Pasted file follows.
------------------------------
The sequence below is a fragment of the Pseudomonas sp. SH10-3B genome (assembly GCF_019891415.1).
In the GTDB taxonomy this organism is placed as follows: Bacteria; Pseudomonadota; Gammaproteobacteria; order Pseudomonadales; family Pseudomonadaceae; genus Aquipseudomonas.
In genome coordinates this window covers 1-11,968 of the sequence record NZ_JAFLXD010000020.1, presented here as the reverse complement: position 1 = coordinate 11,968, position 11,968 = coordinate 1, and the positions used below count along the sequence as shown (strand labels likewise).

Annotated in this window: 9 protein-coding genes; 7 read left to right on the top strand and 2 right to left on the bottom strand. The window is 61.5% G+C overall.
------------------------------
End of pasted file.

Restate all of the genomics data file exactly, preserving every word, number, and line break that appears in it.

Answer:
The sequence below is a fragment of the Pseudomonas sp. SH10-3B genome (assembly GCF_019891415.1).
In the GTDB taxonomy this organism is placed as follows: Bacteria; Pseudomonadota; Gammaproteobacteria; order Pseudomonadales; family Pseudomonadaceae; genus Aquipseudomonas.
In genome coordinates this window covers 1-11,968 of the sequence record NZ_JAFLXD010000020.1, presented here as the reverse complement: position 1 = coordinate 11,968, position 11,968 = coordinate 1, and the positions used below count along the sequence as shown (strand labels likewise).

Annotated in this window: 9 protein-coding genes; 7 read left to right on the top strand and 2 right to left on the bottom strand. The window is 61.5% G+C overall.